Just take the card. No card, no "rights" to use those items. While the patch is nice...I'm not knocking the patch at all, mind you....I think it's a great
visual reminder to me and other Scouters (and Scouts) as to who earned the card and who hasn't -- I still need to know how should we remove the rights assocated
with earning the card/patch without re-creating an episode of the Chuck Connors show "Branded!" (as someone else noted on Scouts-L).
I believe that the BSA's Uniform and Insignia Committee has been right all those earlier years when they didn't allow the "Totin' Chip" patches. It didn't stop
them from being used by units and some Councils... it just reinforced the idea that the cheapest way to recognize is the best way.
The cards are about 50 cents; the patches I would guess run about four to five times as much. While I as a Scoutmaster cannot "tell at a glance" who has earned
rights to carry a pocketknife, hand axe and/or bow saw, as the Scoutmaster I SHOULD KNOW who has been given those rights (after all, I sign the cards!)
and who hasn't. And if I forget, the Troop's TRUE LEADER, the Senior Patrol Leader, *should know*.
Here is a scan of the Totin' Chip patch and card:
Totin' Chip generic patch
Totin' Chip cards
Peter Kennon suggested:
I've seen this also. The only problem is that once the scout is in OA, how does one ID totin' chip card holders.
Your suggestion is pretty good as far as the card is concerned:
Suggestion: Tape them (the card) to the inside cover of the scout's book, instead of clipping corners, use a black marker.
The Totin' Chip patches are made available by several local Councils to use for their Scouts. There are explicit instructions on where the patches are to go:
they are to be placed ON THE RIGHT POCKET of the uniform just like any other TEMPORARY PATCH. The right pocket flap is ONLY for usage of the
local lodge's flap. There's several Councils that haven't caught that clue...but there's very little that National can do about it, since those patches
can be placed on the flap for "programs consistant with National programming"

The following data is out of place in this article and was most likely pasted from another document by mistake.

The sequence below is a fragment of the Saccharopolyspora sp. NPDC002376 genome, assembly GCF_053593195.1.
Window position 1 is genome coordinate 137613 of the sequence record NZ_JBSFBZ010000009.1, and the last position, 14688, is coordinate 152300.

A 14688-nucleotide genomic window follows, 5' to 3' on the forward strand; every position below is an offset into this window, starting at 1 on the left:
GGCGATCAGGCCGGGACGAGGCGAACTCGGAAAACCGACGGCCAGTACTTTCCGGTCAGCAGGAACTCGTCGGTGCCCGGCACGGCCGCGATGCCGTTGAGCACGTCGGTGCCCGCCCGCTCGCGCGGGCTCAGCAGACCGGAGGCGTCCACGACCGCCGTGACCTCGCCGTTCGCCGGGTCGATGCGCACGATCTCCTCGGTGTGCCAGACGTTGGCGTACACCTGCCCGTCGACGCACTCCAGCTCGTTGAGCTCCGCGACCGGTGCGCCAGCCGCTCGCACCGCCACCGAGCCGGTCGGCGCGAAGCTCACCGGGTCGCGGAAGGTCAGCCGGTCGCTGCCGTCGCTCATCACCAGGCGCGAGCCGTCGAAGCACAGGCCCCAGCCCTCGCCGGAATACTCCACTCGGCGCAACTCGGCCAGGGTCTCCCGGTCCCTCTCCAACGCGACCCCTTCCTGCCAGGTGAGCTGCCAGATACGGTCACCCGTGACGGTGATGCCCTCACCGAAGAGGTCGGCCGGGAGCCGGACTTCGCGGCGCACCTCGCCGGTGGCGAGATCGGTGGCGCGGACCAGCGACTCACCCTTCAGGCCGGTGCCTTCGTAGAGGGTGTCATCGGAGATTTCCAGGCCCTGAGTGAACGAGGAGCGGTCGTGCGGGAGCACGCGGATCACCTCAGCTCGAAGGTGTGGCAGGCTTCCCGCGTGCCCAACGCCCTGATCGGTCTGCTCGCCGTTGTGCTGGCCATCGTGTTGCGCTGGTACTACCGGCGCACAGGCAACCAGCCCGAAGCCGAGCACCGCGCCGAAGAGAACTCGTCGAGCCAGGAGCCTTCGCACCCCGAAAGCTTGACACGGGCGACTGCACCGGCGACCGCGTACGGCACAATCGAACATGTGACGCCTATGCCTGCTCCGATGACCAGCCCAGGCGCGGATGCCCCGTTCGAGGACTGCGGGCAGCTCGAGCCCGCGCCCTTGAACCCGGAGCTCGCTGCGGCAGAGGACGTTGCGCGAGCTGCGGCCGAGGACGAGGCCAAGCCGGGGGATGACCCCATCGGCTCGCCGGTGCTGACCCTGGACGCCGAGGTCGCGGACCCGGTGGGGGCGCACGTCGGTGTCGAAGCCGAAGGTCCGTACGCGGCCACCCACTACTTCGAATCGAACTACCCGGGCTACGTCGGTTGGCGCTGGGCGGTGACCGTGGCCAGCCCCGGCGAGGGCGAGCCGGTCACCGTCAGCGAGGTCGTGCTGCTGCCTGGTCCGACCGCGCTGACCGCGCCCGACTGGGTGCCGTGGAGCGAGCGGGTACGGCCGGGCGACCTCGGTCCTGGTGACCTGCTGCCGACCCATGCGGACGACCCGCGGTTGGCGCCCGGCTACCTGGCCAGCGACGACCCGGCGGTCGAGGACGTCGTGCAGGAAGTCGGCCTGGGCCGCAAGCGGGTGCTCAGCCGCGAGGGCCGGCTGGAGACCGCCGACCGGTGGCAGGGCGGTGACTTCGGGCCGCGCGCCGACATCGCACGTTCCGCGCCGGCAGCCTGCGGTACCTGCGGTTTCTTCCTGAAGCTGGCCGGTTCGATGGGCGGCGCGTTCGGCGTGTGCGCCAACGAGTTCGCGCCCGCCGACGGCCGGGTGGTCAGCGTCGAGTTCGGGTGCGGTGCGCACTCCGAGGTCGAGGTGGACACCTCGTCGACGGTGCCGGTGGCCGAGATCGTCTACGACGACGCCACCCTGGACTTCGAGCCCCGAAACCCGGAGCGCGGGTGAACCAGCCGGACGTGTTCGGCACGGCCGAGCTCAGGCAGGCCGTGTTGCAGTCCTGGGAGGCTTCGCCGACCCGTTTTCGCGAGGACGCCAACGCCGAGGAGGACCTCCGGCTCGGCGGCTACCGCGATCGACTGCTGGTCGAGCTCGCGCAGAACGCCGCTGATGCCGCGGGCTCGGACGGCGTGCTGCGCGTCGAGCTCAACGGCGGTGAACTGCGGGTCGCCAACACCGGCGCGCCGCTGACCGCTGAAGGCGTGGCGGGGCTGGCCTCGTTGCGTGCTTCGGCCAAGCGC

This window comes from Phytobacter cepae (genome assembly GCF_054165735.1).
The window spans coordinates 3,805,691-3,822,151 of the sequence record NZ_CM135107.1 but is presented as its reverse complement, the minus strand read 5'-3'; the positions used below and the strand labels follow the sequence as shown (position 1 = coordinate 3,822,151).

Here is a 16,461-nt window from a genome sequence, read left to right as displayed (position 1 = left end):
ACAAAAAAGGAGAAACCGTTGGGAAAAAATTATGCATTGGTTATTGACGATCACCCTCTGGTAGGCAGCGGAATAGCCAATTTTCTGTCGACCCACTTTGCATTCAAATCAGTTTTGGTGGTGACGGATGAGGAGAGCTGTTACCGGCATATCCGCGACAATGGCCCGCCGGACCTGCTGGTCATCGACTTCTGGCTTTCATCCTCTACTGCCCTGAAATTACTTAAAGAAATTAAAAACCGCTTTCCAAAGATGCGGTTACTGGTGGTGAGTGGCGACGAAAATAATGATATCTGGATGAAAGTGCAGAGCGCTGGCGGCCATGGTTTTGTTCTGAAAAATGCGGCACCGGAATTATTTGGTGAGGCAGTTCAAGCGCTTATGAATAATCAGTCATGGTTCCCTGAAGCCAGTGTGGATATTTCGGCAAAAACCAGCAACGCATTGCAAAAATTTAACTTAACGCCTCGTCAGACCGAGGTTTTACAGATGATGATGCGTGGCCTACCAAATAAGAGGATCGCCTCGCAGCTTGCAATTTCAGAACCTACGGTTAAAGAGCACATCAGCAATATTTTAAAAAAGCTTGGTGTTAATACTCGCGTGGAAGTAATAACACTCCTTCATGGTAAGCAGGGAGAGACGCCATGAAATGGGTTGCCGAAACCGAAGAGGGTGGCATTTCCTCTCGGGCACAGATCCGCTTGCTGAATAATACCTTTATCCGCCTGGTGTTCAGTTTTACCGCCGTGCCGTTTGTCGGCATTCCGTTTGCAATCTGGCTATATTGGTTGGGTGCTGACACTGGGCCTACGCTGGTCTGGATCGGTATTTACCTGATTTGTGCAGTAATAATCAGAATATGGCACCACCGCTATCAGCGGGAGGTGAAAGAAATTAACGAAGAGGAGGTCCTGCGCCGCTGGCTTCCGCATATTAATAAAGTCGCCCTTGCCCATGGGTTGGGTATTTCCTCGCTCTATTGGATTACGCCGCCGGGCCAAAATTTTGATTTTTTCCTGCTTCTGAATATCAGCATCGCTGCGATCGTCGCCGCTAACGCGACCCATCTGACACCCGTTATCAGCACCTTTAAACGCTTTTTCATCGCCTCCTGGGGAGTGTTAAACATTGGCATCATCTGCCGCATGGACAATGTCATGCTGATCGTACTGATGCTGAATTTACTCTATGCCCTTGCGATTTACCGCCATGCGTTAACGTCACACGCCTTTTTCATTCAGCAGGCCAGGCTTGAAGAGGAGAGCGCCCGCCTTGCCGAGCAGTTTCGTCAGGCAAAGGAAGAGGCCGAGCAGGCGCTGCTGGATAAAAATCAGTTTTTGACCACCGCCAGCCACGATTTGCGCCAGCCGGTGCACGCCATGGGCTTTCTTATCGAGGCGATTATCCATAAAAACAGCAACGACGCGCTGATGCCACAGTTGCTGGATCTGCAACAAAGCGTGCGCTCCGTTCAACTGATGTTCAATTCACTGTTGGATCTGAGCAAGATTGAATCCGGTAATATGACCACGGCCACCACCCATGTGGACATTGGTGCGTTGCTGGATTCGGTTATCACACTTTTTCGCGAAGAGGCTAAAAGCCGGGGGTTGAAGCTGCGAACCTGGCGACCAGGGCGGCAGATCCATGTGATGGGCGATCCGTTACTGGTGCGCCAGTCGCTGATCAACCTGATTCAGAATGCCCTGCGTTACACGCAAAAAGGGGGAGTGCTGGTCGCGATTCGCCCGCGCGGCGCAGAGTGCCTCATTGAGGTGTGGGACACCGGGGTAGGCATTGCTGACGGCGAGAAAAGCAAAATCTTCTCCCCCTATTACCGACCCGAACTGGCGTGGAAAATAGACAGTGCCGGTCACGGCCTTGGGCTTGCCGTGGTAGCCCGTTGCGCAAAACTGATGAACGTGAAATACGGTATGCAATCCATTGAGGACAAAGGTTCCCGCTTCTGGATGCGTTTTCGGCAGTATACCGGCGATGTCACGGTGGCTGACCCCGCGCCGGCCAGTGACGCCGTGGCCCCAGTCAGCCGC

And I don't know if anyone has brought this up or not: In *some locations*, the mere "cutting" or "chopping off" of corners of the Totin' Chip card (as I've
been doing since I was a Patrol Leader!!) *could be construed as hazing* and therefore MAY NOT be done in accordance with the BSA's YPP policy on
hazing. So, what I've recommended to Scoutmasters since then, is taking the ENTIRE CARD from a Scout (or Scouter), thereby removing their
ability to carry a pocket knife or handaxe.
The Scouter returns the card upon a suitable period of time.
But I do like Peter's idea of taping the card to the Handbook and "blacking out" corners on the card!
I also asked:
While we are talking about Totin' Chips, is there a badge for the Fire'm Chit (for holding matches and being able to start fires)?? The Fire'm Chit allows
a Scoutmaster to certify that Scouts/Scouters know how to start and put out a fire and what materials are used to do both with.
Fire'm Chit cards
Fire'm Chit patch
The Fire'm Chit cards do the same for matches and fire (for Cub Scouts primarily) that the Totin' Chip patch does for Boy Scouts.
(This page was updated in December of 2009 with more current information; the patches are being made by the BSA but the location for the wearing of those
patches remain as originally designed: on the RIGHT POCKET of the Scout -- not on the flap.)
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Please help me by providing me full-sized scans of insignia items which do not appear here.
I will take your insignia in trade, borrow them and return them to you within a week, or you can provide fullcolor, full-sized scans. I'll give you credit in the opening page for the contribution.
Please help me to help other Scouts and Scouters in this project!
Credits: Scans courtesy of Mike Walton; newer Fir'm'n Chip and Totin' Chip emblems were furnished by Ray Theberge. Thanks Ray!!